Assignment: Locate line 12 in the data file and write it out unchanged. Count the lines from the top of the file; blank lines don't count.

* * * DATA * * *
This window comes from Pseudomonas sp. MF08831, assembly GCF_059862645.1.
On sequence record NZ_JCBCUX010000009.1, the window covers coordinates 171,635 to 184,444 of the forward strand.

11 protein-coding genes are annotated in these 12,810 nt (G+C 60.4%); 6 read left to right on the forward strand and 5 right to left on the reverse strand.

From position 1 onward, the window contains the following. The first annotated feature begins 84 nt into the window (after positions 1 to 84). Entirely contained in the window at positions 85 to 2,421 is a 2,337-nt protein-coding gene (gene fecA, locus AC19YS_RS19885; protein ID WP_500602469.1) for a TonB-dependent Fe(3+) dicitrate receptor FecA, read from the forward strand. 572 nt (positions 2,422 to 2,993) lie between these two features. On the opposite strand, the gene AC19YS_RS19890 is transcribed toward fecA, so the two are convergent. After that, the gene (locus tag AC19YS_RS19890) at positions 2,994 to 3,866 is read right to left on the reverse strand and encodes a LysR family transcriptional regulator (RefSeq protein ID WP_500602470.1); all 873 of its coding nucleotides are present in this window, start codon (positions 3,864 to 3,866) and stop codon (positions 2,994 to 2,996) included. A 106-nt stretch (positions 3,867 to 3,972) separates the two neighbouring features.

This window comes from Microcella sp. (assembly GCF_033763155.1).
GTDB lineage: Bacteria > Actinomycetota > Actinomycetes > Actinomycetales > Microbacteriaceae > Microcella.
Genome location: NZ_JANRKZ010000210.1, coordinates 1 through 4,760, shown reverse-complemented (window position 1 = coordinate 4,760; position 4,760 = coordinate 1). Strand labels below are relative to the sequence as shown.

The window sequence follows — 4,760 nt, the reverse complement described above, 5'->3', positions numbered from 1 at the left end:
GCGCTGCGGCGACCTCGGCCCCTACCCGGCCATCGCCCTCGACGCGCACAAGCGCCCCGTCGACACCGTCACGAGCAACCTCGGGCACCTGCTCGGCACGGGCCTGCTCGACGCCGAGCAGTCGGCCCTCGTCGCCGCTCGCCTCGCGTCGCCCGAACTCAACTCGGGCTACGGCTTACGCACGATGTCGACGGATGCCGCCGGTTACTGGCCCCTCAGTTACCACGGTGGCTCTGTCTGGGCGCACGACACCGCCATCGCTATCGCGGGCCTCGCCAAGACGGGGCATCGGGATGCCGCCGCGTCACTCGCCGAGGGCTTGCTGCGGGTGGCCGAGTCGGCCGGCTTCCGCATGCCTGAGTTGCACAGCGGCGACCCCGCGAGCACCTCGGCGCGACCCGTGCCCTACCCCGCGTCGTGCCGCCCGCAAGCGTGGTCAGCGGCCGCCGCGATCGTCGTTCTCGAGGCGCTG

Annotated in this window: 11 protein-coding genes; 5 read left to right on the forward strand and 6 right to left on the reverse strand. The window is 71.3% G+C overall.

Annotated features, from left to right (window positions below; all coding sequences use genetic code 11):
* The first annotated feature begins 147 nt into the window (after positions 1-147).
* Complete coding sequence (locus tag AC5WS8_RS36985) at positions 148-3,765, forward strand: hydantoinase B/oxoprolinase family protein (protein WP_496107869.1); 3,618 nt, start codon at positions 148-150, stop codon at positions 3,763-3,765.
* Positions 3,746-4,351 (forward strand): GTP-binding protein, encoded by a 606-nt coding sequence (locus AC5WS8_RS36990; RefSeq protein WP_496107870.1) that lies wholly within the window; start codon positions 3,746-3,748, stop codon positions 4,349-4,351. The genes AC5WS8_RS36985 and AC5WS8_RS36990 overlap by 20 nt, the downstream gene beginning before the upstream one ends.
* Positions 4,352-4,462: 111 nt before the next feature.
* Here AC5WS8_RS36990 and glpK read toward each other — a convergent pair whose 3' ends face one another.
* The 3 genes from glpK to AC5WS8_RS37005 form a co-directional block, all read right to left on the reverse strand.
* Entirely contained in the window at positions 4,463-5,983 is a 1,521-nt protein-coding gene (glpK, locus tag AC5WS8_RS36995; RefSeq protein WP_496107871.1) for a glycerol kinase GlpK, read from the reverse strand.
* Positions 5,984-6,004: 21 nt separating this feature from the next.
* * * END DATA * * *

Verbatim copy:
* The first annotated feature begins 147 nt into the window (after positions 1-147).